Life in bio-plastic, it's fantastic

Unpacking the bio hype from plastics’ feedstock to end of life with Hannah Friedman and Keeton Ross

Turns out, there wasn’t a great future in plastics. As the all too ubiquitous container of our society, plastic shapes how we eat, what we wear, and quite literally forms our bags, boxes, homes, cars, and most things in between (e.g. fish).

Our prior penchant for plastic has driven a burgeoning petrochemical industry that sucks up 14% of global oil use as the feedstock. Within the last two decades, global plastics production has doubled to 460M tonnes and jumped to ~3% global GHG emissions to meet our insatiable demand.

The real dirty wrinkle with plastics cuts deeper, past production emissions into mismanagement at the end of life. The damning figure is our global recycling rate, which has decreased from ~9% to just over 5%, accompanied by headlines on the epic failures / need to expand composting infrastructure and overflowing landfills that recently ignited during heat waves. Though, there’s a glimmer of hope for a new lease on plastics’ end of life. India and other countries have announced bans on some formats of single-use plastics, and California went one step further requiring all packaging to be recyclable or compostable by 2032. In funding, we’ve tracked $1.6B of venture capital deployed towards biobased packaging and chemicals innovators since 2020, alongside a recent spike in M&A activity for composting (e.g., Generate Capital acquiring Atlas Organics).Framing plastics’ emission scope can get quite nuanced depending on where you draw the LCA line.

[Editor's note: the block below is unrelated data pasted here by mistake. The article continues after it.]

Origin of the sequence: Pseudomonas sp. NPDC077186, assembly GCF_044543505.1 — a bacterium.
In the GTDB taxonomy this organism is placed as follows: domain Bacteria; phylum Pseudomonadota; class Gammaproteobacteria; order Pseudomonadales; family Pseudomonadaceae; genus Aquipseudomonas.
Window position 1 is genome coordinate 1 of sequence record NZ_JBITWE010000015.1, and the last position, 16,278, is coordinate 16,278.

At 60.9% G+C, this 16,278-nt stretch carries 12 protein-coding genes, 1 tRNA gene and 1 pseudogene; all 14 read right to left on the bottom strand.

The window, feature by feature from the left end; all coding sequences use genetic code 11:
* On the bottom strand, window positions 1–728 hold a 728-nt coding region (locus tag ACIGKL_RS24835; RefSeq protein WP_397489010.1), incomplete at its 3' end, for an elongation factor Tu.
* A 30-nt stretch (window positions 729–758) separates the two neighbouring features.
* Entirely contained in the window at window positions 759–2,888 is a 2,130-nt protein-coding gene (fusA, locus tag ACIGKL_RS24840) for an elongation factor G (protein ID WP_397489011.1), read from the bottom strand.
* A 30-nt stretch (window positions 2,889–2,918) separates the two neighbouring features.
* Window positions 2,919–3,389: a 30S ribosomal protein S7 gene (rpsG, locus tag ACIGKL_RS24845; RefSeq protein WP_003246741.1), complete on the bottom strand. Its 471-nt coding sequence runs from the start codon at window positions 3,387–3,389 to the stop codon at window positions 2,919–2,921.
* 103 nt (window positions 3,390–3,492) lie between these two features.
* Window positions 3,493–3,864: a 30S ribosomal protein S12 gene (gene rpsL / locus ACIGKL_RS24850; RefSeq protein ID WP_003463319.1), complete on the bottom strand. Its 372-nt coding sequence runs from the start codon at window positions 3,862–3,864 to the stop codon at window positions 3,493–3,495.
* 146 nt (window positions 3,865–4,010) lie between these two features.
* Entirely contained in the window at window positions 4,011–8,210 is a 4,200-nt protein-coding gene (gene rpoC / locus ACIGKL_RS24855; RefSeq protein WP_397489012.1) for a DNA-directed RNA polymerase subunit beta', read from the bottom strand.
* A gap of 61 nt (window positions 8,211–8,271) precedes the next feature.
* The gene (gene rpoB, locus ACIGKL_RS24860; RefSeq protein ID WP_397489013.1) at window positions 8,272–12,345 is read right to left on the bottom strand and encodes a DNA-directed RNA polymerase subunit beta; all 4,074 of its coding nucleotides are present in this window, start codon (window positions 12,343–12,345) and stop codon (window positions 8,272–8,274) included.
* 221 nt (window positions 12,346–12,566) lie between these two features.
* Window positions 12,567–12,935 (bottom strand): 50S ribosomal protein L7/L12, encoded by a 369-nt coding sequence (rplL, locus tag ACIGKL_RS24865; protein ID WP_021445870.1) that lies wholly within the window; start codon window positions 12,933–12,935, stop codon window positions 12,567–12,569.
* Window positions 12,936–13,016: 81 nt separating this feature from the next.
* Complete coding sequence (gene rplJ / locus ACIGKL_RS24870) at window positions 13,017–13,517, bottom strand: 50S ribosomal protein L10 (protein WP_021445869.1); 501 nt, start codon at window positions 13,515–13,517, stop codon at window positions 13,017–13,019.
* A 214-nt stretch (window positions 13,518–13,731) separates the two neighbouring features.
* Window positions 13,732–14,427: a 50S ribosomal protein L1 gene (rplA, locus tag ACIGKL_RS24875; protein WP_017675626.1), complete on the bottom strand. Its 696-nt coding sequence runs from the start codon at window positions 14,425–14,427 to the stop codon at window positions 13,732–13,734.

There are three major levers to plastic decarbonization:

1) Raw materials e.g. feedstock

2) Manufacturing e.g. process energy

3) End of Life e.g. recycling, composting, landfill

Source: Prevented Ocean Plastic

With the sweeping caveat that reduce, reuse, recycle always reigns true, bioplastics have entered the plastic decarbonization ring pulling on 2 out of the 3 decarbonization levers: using a 1) biobased feedstock and/ or being 2) biodegradable at end of life (more on this later). But bioplastics are hardly a shoo-in; the “bioplastics” space is rife with misnomers and confusion.

In this issue, we go plastic (it’s fantastic!) – where it costs us, where it’s changing, and how bioplastics are shaping some new reality. We’ll get to all that, along with genuine circular economy innovations, but first, let’s start with the basics.

Plastics 101: Where do they come from, and how are they made?

A plastic is a polymer (poly meaning many) made up of a repeating chain of monomers (mono meaning one). Chain together multiple monomers and you get a polymer - voila, plastic! Plastics vary in weight, color, melting points, density, and barrier properties (like permeability to oxygen or moisture), among other things. These properties depend on which monomers are used, their chemical structure, order of assembly, and presence of any other chemicals such as additives. Think of plastics as one complex recipe - you can get fluffier muffins with different ingredients.